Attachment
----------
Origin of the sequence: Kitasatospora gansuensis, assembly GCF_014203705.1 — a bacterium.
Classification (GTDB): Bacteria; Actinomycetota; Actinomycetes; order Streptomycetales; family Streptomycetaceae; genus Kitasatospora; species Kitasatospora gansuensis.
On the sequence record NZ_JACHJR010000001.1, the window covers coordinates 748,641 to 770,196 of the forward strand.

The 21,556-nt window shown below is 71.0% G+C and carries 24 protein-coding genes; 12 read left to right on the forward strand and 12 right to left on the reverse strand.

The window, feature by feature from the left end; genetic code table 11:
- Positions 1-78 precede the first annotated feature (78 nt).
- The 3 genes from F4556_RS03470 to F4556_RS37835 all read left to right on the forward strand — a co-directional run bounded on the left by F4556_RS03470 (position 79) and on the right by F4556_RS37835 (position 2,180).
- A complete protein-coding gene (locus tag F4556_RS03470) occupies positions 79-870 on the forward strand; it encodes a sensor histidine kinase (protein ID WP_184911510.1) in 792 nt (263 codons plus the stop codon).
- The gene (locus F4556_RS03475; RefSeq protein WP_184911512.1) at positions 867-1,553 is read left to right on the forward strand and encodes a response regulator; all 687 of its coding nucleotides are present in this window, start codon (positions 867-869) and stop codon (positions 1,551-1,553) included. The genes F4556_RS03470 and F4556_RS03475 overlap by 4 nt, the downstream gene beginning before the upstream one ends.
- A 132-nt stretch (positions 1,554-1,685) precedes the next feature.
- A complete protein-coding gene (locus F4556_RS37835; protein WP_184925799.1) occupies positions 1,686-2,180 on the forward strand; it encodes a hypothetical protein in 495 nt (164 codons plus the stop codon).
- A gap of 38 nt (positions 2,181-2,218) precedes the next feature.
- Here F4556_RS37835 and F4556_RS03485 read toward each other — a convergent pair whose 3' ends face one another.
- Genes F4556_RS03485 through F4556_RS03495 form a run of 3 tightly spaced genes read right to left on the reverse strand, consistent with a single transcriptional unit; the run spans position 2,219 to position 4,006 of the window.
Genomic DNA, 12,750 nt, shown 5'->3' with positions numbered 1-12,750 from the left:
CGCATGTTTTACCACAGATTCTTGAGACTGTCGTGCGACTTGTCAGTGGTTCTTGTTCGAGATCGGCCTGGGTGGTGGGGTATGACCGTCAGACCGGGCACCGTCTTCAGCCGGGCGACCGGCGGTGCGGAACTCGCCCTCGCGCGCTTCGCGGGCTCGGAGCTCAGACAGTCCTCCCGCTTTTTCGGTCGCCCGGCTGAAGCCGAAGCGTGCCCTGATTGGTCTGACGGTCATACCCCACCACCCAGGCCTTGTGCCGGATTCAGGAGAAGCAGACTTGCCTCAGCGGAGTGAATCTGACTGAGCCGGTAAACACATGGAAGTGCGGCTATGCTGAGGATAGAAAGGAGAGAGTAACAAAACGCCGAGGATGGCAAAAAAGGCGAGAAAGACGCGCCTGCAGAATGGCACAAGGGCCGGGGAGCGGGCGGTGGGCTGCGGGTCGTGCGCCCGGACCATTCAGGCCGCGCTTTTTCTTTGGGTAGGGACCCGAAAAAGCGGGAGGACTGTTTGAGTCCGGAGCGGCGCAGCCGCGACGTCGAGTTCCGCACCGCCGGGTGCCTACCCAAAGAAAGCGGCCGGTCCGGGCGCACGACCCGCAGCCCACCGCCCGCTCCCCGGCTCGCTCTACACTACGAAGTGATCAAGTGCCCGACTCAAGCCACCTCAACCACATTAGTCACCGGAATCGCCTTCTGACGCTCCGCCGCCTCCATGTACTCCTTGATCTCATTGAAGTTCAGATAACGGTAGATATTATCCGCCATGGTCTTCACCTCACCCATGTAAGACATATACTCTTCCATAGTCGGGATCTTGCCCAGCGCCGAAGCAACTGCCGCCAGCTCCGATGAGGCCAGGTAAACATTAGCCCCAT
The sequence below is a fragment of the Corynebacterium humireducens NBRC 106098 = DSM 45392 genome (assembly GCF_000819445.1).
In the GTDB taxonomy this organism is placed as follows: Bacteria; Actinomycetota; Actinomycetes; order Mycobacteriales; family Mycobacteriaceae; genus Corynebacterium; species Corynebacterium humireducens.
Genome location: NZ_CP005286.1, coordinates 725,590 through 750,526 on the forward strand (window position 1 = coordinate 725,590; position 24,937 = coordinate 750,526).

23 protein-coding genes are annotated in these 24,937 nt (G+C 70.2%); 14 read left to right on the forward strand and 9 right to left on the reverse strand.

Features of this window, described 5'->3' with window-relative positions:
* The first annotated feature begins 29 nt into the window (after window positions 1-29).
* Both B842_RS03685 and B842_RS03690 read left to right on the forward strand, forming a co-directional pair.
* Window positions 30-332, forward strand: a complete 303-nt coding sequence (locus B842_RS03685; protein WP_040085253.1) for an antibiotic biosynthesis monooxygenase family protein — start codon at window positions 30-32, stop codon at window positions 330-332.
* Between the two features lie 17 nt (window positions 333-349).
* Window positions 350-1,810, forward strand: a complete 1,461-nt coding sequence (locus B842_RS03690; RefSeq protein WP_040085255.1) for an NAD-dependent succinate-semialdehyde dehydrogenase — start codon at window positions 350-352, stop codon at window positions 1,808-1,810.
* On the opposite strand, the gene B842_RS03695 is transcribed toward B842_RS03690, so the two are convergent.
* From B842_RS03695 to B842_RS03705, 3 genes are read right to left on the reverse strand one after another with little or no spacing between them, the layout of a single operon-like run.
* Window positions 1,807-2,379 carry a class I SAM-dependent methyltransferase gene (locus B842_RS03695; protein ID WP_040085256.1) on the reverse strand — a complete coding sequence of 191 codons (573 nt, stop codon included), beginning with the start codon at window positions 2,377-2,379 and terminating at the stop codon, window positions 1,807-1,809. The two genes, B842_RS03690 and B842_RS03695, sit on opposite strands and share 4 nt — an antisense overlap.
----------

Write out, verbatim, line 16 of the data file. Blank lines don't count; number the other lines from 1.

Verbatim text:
CGCATGTTTTACCACAGATTCTTGAGACTGTCGTGCGACTTGTCAGTGGTTCTTGTTCGAGATCGGCCTGGGTGGTGGGGTATGACCGTCAGACCGGGCACCGTCTTCAGCCGGGCGACCGGCGGTGCGGAACTCGCCCTCGCGCGCTTCGCGGGCTCGGAGCTCAGACAGTCCTCCCGCTTTTTCGGTCGCCCGGCTGAAGCCGAAGCGTGCCCTGATTGGTCTGACGGTCATACCCCACCACCCAGGCCTTGTGCCGGATTCAGGAGAAGCAGACTTGCCTCAGCGGAGTGAATCTGACTGAGCCGGTAAACACATGGAAGTGCGGCTATGCTGAGGATAGAAAGGAGAGAGTAACAAAACGCCGAGGATGGCAAAAAAGGCGAGAAAGACGCGCCTGCAGAATGGCACAAGGGCCGGGGAGCGGGCGGTGGGCTGCGGGTCGTGCGCCCGGACCATTCAGGCCGCGCTTTTTCTTTGGGTAGGGACCCGAAAAAGCGGGAGGACTGTTTGAGTCCGGAGCGGCGCAGCCGCGACGTCGAGTTCCGCACCGCCGGGTGCCTACCCAAAGAAAGCGGCCGGTCCGGGCGCACGACCCGCAGCCCACCGCCCGCTCCCCGGCTCGCTCTACACTACGAAGTGATCAAGTGCCCGACTCAAGCCACCTCAACCACATTAGTCACCGGAATCGCCTTCTGACGCTCCGCCGCCTCCATGTACTCCTTGATCTCATTGAAGTTCAGATAACGGTAGATATTATCCGCCATGGTCTTCACCTCACCCATGTAAGACATATACTCTTCCATAGTCGGGATCTTGCCCAGCGCCGAAGCAACTGCCGCCAGCTCCGATGAGGCCAGGTAAACATTAGCCCCAT